People with disabilities disproportionately hurt by coronavirus pandemic

“The coronavirus crisis has highlighted the fact that the most vulnerable in society are hurt first and more than the rest of the population."

Man in wheelchair, illustrative (photo credit: PICKPIK)
Man in wheelchair, illustrative
(photo credit: PICKPIK)
People with disabilities have been disproportionately affected by the coronavirus pandemic, according to a new survey commissioned before the International Day of People with Disabilities on Thursday. The survey covered issues such as employment, health and emotional wellbeing.
Twice as many people with disabilities were put on unpaid leave as people without disabilities, the survey found. A third of people with disabilities required emotional support, and there were "major gaps" in food security, medical assistance and legal assistance.
“The coronavirus crisis has highlighted the fact that the most vulnerable in society are hurt first and more than the rest of the population," said Ruderman Family Foundation director Shira Ruderman. "The blow is evident in all fields – starting with healthcare, through employment and welfare assistance.
"In Israel of 2020, after so many achievements recorded here in the struggle for the rights of people with disabilities, this situation is unbearable," she said. "Now more than ever, it is incumbent upon us to assume responsibility, and bolster and preserve the important achievements and progress made in this regard."
 Avremi Torem, the commissioner for Equal Rights of Persons with Disabilities, said that the survey shows the unequal impact experienced by them, saying: "People with disabilities have found themselves left behind and their employment undermined – and only a small percentage felt solidarity and belonging to the community."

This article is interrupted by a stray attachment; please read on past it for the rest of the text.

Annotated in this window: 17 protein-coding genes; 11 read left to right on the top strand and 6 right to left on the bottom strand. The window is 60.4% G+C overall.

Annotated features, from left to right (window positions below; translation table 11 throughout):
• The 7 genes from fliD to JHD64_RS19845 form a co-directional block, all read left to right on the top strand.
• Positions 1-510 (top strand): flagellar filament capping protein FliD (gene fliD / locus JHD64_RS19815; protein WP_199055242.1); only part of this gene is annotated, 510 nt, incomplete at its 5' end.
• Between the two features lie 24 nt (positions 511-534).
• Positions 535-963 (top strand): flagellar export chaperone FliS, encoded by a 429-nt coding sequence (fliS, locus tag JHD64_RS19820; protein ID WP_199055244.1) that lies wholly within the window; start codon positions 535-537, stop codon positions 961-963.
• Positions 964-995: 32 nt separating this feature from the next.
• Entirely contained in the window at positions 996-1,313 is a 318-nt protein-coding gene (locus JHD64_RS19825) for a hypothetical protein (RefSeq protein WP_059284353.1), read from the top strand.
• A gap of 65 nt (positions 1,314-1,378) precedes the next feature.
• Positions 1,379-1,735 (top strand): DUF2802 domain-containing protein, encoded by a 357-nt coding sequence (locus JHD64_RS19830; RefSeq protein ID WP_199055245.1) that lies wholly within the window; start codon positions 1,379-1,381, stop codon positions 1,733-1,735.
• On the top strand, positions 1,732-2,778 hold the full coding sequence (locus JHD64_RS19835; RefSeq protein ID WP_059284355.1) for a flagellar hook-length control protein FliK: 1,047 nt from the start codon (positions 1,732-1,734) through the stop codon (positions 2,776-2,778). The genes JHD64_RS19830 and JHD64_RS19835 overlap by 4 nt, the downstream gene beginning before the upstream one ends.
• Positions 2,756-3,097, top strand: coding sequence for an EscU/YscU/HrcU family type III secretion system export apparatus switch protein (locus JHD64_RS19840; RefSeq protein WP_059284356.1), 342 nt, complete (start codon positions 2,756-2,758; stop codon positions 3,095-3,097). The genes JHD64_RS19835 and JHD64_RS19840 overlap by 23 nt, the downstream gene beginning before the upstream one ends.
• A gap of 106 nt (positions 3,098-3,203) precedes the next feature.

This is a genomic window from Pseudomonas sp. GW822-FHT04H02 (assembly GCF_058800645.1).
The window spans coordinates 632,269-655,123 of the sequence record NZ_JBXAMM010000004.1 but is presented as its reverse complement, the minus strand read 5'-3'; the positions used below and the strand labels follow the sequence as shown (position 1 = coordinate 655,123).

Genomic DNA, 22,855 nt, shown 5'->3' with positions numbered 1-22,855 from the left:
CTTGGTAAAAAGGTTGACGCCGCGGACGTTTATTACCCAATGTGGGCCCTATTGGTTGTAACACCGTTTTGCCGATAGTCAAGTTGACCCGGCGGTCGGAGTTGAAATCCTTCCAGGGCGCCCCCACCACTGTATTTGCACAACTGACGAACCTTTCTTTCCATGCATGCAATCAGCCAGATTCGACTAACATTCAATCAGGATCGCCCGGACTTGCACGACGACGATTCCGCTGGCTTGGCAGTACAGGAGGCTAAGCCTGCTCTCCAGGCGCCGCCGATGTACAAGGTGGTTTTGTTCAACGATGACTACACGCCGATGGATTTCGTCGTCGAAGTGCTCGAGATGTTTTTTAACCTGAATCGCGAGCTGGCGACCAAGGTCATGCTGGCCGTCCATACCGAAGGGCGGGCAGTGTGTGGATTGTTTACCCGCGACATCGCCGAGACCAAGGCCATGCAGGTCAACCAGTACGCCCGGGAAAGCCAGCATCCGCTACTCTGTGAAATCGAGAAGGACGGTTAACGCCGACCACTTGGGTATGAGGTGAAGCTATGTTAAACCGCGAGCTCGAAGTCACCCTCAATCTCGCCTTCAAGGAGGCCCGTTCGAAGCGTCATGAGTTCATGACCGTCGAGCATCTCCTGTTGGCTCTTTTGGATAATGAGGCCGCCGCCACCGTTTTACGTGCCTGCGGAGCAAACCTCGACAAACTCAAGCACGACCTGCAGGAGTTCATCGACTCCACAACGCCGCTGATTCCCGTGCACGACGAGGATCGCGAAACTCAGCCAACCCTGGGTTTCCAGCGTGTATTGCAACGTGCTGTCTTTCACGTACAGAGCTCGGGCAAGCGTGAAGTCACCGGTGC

The survey found a 20% gap between reported employment of those with disabilities and those without. Some 17% of those with disabilities were furloughed with no pay compared to 8% of employees without disabilities. Workers with disabilities also reported feeling that their employers preferred to keep employees without disabilities.
The survey found that people with disabilities were more likely to avoid seeking healthcare during the pandemic (39%) compared to those without disabilities (25%). This difference was attributed to a heightened concern for getting infected with coronavirus among those with disabilities who may be at higher risk of infection.
More people with disability also reported a sense that doctors believed them less when they reported pain, according to the survey.
Nearly three times as many people with disabilities reported feelings of loneliness compared to those without disabilities (32% compared to 12%). And more than three times as many people with disabilities reported concerns about their own health during the pandemic (43% compared to 14%).
The survey also found a gap in assistance needed by those with disabilities, including finding that 15% of people with disabilities needed food assistance compared to 3% of people without them.
The survey includes the responses of 492 Israelis with disabilities and 502 Israelis without disabilities, and was sent out in September during the second lockdown.
The survey was conducted as part of a project that examines the attitudes toward people with disabilities in Israel called Urban Access Index 2020. It was conducted by the Hebrew University’s a-Chord center for Social Psychology for Social Change on behalf of the initiative’s four partners – The Ted Arison Family Foundation, The Ruderman Family Foundation, the Justice Ministry’s Commission for Equal Rights of Persons with Disabilities, and JDC-Israel.


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